The Cubify CubeX Duo was purchased along with a 3D scanner as part of a long-term project to generate models of archaeological artifacts. A collection of model archaeological artifacts would be assembled into interpretive collections for distribution to local primary and secondary schools to enhance students knowledge of local history and culture. These model artifacts would represent primarily the Mississippian culture which existed throughout much of the southeast United States from about 800 A.D. to approximately 1600 A.D. (New Georgia Encyclopedia)
So, what was printed? A rook, the test file provided by Cubify (above). The Murray State coaster and dime (on the coaster) provide scale. The print job took about 4 hours. The level of detail is pretty cool; not seen in the image is the spiral staircase running from the floor to roof inside the rook. Many of these 3D printers create very impressive levels of details even as seen from the outside. If one were to examine these objects closer, the interiors of most objects also contain high amounts fine details only visible by close scrutiny.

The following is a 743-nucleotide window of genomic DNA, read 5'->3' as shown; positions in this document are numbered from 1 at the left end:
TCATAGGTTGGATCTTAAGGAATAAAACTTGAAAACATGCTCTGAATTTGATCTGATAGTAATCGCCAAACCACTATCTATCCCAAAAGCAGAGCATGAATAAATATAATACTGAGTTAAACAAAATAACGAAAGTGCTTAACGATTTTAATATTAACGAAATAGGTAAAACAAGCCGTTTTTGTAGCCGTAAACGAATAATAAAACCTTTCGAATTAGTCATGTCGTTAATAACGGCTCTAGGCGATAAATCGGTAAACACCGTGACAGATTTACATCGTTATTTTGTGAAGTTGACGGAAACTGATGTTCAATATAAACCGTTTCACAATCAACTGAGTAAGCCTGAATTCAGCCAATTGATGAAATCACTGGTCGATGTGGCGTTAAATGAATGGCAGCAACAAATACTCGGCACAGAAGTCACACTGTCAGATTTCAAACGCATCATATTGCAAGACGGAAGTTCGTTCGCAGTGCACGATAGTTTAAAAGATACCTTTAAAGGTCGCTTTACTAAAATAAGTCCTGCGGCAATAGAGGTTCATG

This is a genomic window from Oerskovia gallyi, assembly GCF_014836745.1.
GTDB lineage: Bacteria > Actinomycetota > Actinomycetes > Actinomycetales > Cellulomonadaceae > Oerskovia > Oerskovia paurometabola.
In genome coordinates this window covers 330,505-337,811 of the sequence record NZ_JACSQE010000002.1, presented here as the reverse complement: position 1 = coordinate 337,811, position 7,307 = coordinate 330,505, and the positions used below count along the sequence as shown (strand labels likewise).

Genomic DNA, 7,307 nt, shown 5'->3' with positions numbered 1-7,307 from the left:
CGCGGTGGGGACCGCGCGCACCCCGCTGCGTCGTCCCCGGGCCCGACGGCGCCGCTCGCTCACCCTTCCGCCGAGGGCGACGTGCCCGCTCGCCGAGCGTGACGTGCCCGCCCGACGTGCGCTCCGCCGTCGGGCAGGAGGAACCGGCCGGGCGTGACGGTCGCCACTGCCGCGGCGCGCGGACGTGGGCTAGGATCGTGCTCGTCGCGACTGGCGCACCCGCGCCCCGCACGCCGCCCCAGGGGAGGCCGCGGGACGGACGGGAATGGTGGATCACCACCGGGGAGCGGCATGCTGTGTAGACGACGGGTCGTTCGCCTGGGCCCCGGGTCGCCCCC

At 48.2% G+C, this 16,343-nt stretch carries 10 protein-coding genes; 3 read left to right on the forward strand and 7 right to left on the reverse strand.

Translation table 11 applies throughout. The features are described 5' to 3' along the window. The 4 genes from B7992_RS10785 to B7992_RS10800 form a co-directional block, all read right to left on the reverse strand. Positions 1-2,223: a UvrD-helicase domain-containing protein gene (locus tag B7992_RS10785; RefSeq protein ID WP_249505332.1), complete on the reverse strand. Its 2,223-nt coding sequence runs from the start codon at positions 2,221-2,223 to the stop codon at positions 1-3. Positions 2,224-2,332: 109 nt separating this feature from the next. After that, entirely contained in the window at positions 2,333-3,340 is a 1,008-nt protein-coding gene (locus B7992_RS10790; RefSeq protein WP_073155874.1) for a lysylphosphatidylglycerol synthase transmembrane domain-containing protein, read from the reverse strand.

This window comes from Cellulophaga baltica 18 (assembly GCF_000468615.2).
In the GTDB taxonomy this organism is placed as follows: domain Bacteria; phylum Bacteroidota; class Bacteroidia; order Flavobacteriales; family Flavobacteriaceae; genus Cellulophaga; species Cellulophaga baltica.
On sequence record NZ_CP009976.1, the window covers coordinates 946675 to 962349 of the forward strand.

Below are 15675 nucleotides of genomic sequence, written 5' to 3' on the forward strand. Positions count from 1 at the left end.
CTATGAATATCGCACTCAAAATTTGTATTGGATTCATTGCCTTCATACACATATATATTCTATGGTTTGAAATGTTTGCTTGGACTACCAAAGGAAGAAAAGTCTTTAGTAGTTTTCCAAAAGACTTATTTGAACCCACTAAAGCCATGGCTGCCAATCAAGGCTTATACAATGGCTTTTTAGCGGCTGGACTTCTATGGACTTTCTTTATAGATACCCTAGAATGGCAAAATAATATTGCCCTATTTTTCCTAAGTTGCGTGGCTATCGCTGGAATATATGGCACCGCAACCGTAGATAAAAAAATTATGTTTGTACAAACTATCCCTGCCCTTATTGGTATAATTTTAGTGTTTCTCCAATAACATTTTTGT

3D printing and scanning, outrageously expensive a mere 5 years ago, are becoming nearly commonplace. Such vendors as Cubify, Makerbot, and Printrbot provide entry level printers affordable to home enthusiasts. Some models are less than a $1000, putting them within reach of individuals, schools, and small businesses. 3D printing and scanning is rapidly becoming the basis of DIY, entrepreneurial fabrication, and a necessary tool for the Maker movement.